Three separate handfuls of strong, narrow leaves, still partially folded closed, had once again pierced through the packed, dry earth surrounding the towering Washington palm at the end of our garden. The first yellow daffodil, a trumpet on a background of starry petals, fluttered on its slender stem. I knew that the sudden appearance of these determined shoots, accompanied by the first flower, meant that spring was around the corner. My husband and I paused on our walk around our garden to enjoy the transient beauty.

They need to get over the shock of being transplantedMy grandmother, Inge, who always insisted that she was too young to be called “Granny,” had been an avid gardener. She had brought these bulbs with her from Northern England on one of her visits to Israel. She had lovingly dried the bulbs, wrapped them in soft tissue, and transported them to the Holy Land, hoping to bring some of the gentle beauty of an English garden to our home in Beit Shemesh.

Eight years ago, my husband and I, listening carefully to Inge’s advice, had planted the daffodil bulbs. Obviously, a flower as delicate as a daffodil needs to be placed in a flower bed. Now, while we have a large garden, we have only one flower bed, a narrow strip under the bedroom windows. The rest of the garden is a children-friendly garden. An olive tree to climb up, orange and lemon trees to feast on, bougainvillea bushes to hide under, a few old tires filled with geraniums that grow without any outside help, and a patch of what we call the lawn. So, deciding where to place the daffodils was easy, because we didn’t have many options. Following the iron-clad rule, we made sure that the depth of each hole was exactly three times the height of the bulb that was to go in. We placed the bulbs inside, covered them and marked the spots with plastic knives.

“The bulbs won’t sprout for the first couple of years,” Inge warned us. “They need to get over the shock of being transplanted. Keep watering them. After that, you’ll have beautiful flowers every year,” she promised. “Some of the bulbs may never sprout; that’s what the knives are for. If after three years you’ve never seen anything growing, pull the bulb out and throw it away.” We nodded, happy to have filled our flower bed with daffodils that needed as much care as geraniums. But we were left with three more bulbs and no more space in the flower bed.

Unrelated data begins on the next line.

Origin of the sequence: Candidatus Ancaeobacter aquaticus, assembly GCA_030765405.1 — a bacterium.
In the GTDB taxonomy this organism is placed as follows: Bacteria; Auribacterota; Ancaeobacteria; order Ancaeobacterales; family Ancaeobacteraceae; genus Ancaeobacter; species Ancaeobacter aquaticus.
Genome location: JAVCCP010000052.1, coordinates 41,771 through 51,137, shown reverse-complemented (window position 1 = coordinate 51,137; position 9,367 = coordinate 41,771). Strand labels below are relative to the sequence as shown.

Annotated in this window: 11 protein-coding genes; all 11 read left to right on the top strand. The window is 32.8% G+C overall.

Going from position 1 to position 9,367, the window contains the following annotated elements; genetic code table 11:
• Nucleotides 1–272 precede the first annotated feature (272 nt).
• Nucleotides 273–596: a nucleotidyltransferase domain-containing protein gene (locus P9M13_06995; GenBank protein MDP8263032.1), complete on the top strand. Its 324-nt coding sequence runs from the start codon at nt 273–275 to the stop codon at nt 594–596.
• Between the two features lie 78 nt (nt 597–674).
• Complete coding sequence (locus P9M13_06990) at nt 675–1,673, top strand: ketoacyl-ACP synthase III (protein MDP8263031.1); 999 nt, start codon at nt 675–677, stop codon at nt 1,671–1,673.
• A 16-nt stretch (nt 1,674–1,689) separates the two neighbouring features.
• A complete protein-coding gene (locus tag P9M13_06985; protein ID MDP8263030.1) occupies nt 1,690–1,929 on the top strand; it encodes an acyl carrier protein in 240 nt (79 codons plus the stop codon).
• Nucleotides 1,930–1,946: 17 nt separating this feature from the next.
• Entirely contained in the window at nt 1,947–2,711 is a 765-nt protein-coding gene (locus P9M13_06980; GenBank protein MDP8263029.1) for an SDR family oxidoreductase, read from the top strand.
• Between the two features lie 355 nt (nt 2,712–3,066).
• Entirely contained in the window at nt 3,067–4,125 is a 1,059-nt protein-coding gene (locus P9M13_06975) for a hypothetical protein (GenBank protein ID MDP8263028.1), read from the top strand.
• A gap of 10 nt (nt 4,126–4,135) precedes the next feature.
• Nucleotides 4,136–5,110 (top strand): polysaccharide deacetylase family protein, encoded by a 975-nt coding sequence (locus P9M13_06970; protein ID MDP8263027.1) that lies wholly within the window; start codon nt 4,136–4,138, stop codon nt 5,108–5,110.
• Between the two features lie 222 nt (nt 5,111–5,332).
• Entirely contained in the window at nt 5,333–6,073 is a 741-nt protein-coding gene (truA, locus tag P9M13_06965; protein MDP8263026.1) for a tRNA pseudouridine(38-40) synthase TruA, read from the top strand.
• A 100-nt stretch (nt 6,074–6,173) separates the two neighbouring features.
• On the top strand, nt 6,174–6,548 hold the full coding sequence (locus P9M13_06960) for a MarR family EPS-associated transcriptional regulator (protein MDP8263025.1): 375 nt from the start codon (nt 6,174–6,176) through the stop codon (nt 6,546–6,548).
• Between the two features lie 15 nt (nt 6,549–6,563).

“Plant them at the bottom of your garden. Around the base of your palm tree. That way you’ll see them dancing when you look out the sitting room window,” Inge suggested. It sounded beautiful. I could already imagine myself sitting on the couch, with all the children around me, and gazing across our patch of lawn to point out the daffodils tossing their heads in a semicircle at the base of the Washington palm. In our enthusiasm we ignored the fact that the soil there is packed as hard as rock, and forgot that the small Washington palm would one day tower to over ten meters. We planted the bulbs, marked their spots with white plastic knives, and remembered, for the first few months, to water them.

We didn’t wait three years to pull out the knives. Eager little gardeners plucked them out of the soil within a few weeks after Inge had left. I reminded the children not to trample the ground around the base of the palm tree, but without the little plastic knives, my reminders were useless.

I thought of how the daffodils symbolized Inge’s lifeI never had the chance to tell Inge that the daffodils under the palm had sprouted. The first shoots appeared the spring after she had passed away, when the winter rains had soaked the earth and the gentle sun began to warm the soil. Initially, I thought that the stiff leaves reaching to the sky were a new kind of weed. After all, the bulbs had been planted three years ago, and there were no markers to remind me. Then a few days later, I noticed pale yellow petals folded over one another, waiting patiently to reveal their glory. The next day the flower opened, a brilliant yellow cup surrounded by bright yellow petals held high and proud on a stiff, green stalk. One flower followed the other, until we had enough for a bouquet to grace our Shabbat table.

The flowers eventually wilted, the leaves dried out and drooped, and the children trampled over them until they lay in a flat, green-yellow tangle. After all, the daffodils weren’t growing in a flower bed, but in a semicircle at the base of the palm. And the palm had grown taller, and it was great fun to chase each other round the thick trunk. I worried about what would happen the following year. But the next year, the daffodils were back in full force. And it’s been the same every year since. What about the daffodils in the flower bed under the windowsill? They never sprouted.

This year, when Inge’s daffodils sprouted once again, my husband made an interesting comment. “Inge’s daffodils,” he said. “Everyone leaves something behind them in this world.”

I thought of how the daffodils symbolized Inge’s life. My grandfather, a member of the British Air Force, had been posted in many different countries: England, Germany, Singapore, Cyprus, Kenya. In each new country, Inge put down roots and built a warm home until it was time to move again. Gazing at the daffodils beneath the towering palm, I thought of the irony of it all. The flowers placed in the flower bed with the irrigation system and fertilizer, and protected from trampling feet, never sprouted, never had a chance to display their beauty. Nothing came of them. But the daffodils that were planted in the hard-packed dirt at the base of the palm tree, those that are trampled on year after year, continue to break through the hard soil and proudly sprout their yellow blooms.

Yes, Inge left us beautiful daffodils. And she left them in the right place. I could clearly hear her message: Life will put you in some hard spots; that is where your soul will bloom.